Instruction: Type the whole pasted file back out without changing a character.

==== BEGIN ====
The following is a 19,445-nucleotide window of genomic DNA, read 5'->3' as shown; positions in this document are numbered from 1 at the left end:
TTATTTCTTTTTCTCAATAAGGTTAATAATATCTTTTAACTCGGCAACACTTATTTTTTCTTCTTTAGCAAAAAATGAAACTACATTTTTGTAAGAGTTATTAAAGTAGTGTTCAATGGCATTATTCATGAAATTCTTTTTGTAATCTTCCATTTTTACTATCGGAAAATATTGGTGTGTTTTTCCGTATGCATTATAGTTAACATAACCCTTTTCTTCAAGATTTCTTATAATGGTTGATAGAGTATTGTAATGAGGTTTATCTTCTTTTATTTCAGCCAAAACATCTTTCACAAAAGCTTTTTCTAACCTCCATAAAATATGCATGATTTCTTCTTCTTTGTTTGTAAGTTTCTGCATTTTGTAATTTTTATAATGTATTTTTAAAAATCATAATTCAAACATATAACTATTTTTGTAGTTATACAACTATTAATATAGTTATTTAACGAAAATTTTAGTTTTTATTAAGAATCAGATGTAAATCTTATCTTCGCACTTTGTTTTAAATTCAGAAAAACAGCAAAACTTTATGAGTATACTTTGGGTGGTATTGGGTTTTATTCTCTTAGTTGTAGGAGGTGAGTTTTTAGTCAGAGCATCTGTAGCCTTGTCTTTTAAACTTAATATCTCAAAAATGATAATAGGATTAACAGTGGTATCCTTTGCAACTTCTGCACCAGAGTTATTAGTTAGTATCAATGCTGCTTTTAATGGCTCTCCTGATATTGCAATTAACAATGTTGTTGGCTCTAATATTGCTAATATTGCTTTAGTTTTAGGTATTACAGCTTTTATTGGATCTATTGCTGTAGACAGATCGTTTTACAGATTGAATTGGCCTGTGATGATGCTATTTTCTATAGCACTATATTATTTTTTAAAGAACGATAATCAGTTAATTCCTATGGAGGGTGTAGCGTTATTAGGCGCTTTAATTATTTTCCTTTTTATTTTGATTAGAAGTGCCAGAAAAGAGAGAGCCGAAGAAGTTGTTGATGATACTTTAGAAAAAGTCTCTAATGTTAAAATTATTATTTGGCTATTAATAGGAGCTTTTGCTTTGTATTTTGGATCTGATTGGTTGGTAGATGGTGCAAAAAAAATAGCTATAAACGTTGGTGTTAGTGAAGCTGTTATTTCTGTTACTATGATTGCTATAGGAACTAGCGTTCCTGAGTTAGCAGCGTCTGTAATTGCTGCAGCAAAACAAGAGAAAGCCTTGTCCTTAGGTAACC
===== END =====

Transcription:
The following is a 19,445-nucleotide window of genomic DNA, read 5'->3' as shown; positions in this document are numbered from 1 at the left end:
TTATTTCTTTTTCTCAATAAGGTTAATAATATCTTTTAACTCGGCAACACTTATTTTTTCTTCTTTAGCAAAAAATGAAACTACATTTTTGTAAGAGTTATTAAAGTAGTGTTCAATGGCATTATTCATGAAATTCTTTTTGTAATCTTCCATTTTTACTATCGGAAAATATTGGTGTGTTTTTCCGTATGCATTATAGTTAACATAACCCTTTTCTTCAAGATTTCTTATAATGGTTGATAGAGTATTGTAATGAGGTTTATCTTCTTTTATTTCAGCCAAAACATCTTTCACAAAAGCTTTTTCTAACCTCCATAAAATATGCATGATTTCTTCTTCTTTGTTTGTAAGTTTCTGCATTTTGTAATTTTTATAATGTATTTTTAAAAATCATAATTCAAACATATAACTATTTTTGTAGTTATACAACTATTAATATAGTTATTTAACGAAAATTTTAGTTTTTATTAAGAATCAGATGTAAATCTTATCTTCGCACTTTGTTTTAAATTCAGAAAAACAGCAAAACTTTATGAGTATACTTTGGGTGGTATTGGGTTTTATTCTCTTAGTTGTAGGAGGTGAGTTTTTAGTCAGAGCATCTGTAGCCTTGTCTTTTAAACTTAATATCTCAAAAATGATAATAGGATTAACAGTGGTATCCTTTGCAACTTCTGCACCAGAGTTATTAGTTAGTATCAATGCTGCTTTTAATGGCTCTCCTGATATTGCAATTAACAATGTTGTTGGCTCTAATATTGCTAATATTGCTTTAGTTTTAGGTATTACAGCTTTTATTGGATCTATTGCTGTAGACAGATCGTTTTACAGATTGAATTGGCCTGTGATGATGCTATTTTCTATAGCACTATATTATTTTTTAAAGAACGATAATCAGTTAATTCCTATGGAGGGTGTAGCGTTATTAGGCGCTTTAATTATTTTCCTTTTTATTTTGATTAGAAGTGCCAGAAAAGAGAGAGCCGAAGAAGTTGTTGATGATACTTTAGAAAAAGTCTCTAATGTTAAAATTATTATTTGGCTATTAATAGGAGCTTTTGCTTTGTATTTTGGATCTGATTGGTTGGTAGATGGTGCAAAAAAAATAGCTATAAACGTTGGTGTTAGTGAAGCTGTTATTTCTGTTACTATGATTGCTATAGGAACTAGCGTTCCTGAGTTAGCAGCGTCTGTAATTGCTGCAGCAAAACAAGAGAAAGCCTTGTCCTTAGGTAACC